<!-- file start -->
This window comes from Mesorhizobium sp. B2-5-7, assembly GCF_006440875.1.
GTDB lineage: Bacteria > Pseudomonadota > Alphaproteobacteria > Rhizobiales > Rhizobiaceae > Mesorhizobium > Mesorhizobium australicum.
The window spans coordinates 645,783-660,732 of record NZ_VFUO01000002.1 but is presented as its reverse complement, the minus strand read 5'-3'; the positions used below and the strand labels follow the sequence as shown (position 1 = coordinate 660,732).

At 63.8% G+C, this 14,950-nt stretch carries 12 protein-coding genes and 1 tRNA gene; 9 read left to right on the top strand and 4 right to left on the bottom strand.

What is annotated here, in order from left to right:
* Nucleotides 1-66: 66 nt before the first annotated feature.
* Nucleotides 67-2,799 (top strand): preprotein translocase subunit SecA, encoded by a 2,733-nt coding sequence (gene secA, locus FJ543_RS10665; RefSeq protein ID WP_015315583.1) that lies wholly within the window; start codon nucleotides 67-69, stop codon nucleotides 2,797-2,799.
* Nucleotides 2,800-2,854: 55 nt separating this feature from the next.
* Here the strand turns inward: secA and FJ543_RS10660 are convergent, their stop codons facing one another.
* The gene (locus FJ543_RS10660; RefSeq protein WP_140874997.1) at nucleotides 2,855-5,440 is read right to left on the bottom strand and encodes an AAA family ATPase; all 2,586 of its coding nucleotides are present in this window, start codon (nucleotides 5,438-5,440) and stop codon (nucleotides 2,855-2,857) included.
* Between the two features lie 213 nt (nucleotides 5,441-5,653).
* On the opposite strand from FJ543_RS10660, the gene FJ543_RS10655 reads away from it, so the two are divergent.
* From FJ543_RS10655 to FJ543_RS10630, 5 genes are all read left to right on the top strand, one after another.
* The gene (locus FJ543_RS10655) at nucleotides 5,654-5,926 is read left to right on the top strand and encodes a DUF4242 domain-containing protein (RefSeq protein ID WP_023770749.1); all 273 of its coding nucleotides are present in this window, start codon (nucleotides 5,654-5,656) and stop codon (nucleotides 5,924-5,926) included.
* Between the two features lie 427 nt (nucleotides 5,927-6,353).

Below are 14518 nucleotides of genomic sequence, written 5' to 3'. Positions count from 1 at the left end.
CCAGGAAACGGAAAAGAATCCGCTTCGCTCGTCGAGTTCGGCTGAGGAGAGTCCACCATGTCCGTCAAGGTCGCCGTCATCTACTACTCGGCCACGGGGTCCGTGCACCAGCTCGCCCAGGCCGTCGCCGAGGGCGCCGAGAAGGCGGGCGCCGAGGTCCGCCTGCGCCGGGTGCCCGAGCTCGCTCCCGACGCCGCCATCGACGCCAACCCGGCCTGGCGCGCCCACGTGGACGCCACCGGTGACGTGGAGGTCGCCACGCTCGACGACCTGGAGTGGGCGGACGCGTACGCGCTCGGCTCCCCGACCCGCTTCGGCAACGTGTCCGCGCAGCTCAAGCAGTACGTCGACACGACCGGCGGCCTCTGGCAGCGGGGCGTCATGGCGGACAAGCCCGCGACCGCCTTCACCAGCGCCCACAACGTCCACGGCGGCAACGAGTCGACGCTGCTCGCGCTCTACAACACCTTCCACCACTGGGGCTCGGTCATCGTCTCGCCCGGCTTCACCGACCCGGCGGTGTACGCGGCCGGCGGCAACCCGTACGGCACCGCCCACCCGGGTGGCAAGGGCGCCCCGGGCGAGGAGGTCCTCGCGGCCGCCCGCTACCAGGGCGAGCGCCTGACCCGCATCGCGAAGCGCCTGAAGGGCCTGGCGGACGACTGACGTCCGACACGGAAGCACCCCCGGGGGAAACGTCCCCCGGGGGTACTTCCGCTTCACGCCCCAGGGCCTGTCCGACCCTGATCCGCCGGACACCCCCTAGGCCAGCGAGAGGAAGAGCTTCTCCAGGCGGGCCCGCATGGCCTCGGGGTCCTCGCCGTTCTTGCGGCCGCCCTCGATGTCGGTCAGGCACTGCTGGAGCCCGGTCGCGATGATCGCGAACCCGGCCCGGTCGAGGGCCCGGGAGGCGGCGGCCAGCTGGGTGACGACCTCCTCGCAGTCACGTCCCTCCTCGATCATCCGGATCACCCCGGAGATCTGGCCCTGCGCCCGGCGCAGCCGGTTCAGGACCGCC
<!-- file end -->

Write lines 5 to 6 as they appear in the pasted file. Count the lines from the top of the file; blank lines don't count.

What is annotated here, in order from left to right:
* Nucleotides 1-66: 66 nt before the first annotated feature.